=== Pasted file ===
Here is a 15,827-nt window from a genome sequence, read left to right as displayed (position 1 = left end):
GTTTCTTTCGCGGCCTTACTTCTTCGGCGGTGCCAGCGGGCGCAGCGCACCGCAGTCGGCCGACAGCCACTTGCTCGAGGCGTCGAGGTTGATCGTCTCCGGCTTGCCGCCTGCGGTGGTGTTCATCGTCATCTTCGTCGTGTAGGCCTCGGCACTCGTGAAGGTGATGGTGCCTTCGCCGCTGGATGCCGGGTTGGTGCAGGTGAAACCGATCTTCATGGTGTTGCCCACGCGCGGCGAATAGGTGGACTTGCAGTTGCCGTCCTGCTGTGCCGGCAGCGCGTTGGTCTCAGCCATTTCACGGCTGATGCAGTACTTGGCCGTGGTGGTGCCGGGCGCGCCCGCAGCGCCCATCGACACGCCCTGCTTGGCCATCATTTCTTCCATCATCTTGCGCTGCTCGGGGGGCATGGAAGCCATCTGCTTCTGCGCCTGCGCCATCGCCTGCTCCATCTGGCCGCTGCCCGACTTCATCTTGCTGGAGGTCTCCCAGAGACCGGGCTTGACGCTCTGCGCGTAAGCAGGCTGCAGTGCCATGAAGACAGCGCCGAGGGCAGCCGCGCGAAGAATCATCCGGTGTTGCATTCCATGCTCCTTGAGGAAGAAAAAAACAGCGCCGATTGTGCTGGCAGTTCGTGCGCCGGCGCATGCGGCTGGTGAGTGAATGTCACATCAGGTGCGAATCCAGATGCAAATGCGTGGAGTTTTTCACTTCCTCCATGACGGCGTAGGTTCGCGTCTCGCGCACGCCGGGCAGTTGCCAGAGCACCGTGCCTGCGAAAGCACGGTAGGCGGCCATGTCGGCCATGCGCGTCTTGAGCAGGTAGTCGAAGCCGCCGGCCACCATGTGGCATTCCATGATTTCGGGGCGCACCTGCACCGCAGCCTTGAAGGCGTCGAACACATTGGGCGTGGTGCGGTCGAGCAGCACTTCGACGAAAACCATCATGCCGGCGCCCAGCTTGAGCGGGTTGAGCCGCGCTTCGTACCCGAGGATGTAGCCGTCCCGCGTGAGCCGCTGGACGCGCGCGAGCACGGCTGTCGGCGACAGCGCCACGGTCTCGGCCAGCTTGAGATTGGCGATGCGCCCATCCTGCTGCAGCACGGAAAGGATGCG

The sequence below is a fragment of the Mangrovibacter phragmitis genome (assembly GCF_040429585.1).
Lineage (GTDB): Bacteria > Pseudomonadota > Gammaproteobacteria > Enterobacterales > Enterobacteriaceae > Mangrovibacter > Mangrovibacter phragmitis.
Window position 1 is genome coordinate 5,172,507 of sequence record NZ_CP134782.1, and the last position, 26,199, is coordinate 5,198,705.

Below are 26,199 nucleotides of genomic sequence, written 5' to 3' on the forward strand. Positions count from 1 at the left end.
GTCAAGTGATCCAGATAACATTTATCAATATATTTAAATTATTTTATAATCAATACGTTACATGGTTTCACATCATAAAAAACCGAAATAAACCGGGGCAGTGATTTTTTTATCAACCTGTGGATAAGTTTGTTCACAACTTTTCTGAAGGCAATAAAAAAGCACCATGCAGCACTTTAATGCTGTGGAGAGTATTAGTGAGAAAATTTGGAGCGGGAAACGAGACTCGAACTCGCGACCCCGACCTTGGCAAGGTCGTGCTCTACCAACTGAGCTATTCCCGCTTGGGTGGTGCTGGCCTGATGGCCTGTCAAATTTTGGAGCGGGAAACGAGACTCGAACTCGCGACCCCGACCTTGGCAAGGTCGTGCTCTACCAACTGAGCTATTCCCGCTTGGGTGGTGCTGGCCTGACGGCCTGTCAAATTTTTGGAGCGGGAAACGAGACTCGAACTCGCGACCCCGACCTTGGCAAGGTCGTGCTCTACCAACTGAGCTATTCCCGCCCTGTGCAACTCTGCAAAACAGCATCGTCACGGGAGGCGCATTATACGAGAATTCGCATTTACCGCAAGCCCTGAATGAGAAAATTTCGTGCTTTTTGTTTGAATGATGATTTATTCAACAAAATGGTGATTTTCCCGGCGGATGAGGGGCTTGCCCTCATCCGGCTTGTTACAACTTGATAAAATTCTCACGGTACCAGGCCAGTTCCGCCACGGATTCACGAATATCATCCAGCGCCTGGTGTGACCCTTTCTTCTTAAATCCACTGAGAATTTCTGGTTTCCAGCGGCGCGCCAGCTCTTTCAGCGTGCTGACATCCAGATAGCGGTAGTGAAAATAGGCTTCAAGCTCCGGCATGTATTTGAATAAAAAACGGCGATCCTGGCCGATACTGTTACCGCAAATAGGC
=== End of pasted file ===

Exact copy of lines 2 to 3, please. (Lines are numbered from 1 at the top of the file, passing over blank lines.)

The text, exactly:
GTTTCTTTCGCGGCCTTACTTCTTCGGCGGTGCCAGCGGGCGCAGCGCACCGCAGTCGGCCGACAGCCACTTGCTCGAGGCGTCGAGGTTGATCGTCTCCGGCTTGCCGCCTGCGGTGGTGTTCATCGTCATCTTCGTCGTGTAGGCCTCGGCACTCGTGAAGGTGATGGTGCCTTCGCCGCTGGATGCCGGGTTGGTGCAGGTGAAACCGATCTTCATGGTGTTGCCCACGCGCGGCGAATAGGTGGACTTGCAGTTGCCGTCCTGCTGTGCCGGCAGCGCGTTGGTCTCAGCCATTTCACGGCTGATGCAGTACTTGGCCGTGGTGGTGCCGGGCGCGCCCGCAGCGCCCATCGACACGCCCTGCTTGGCCATCATTTCTTCCATCATCTTGCGCTGCTCGGGGGGCATGGAAGCCATCTGCTTCTGCGCCTGCGCCATCGCCTGCTCCATCTGGCCGCTGCCCGACTTCATCTTGCTGGAGGTCTCCCAGAGACCGGGCTTGACGCTCTGCGCGTAAGCAGGCTGCAGTGCCATGAAGACAGCGCCGAGGGCAGCCGCGCGAAGAATCATCCGGTGTTGCATTCCATGCTCCTTGAGGAAGAAAAAAACAGCGCCGATTGTGCTGGCAGTTCGTGCGCCGGCGCATGCGGCTGGTGAGTGAATGTCACATCAGGTGCGAATCCAGATGCAAATGCGTGGAGTTTTTCACTTCCTCCATGACGGCGTAGGTTCGCGTCTCGCGCACGCCGGGCAGTTGCCAGAGCACCGTGCCTGCGAAAGCACGGTAGGCGGCCATGTCGGCCATGCGCGTCTTGAGCAGGTAGTCGAAGCCGCCGGCCACCATGTGGCATTCCATGATTTCGGGGCGCACCTGCACCGCAGCCTTGAAGGCGTCGAACACATTGGGCGTGGTGCGGTCGAGCAGCACTTCGACGAAAACCATCATGCCGGCGCCCAGCTTGAGCGGGTTGAGCCGCGCTTCGTACCCGAGGATGTAGCCGTCCCGCGTGAGCCGCTGGACGCGCGCGAGCACGGCTGTCGGCGACAGCGCCACGGTCTCGGCCAGCTTGAGATTGGCGATGCGCCCATCCTGCTGCAGCACGGAAAGGATGCG

The sequence below is a fragment of the Mangrovibacter phragmitis genome (assembly GCF_040429585.1).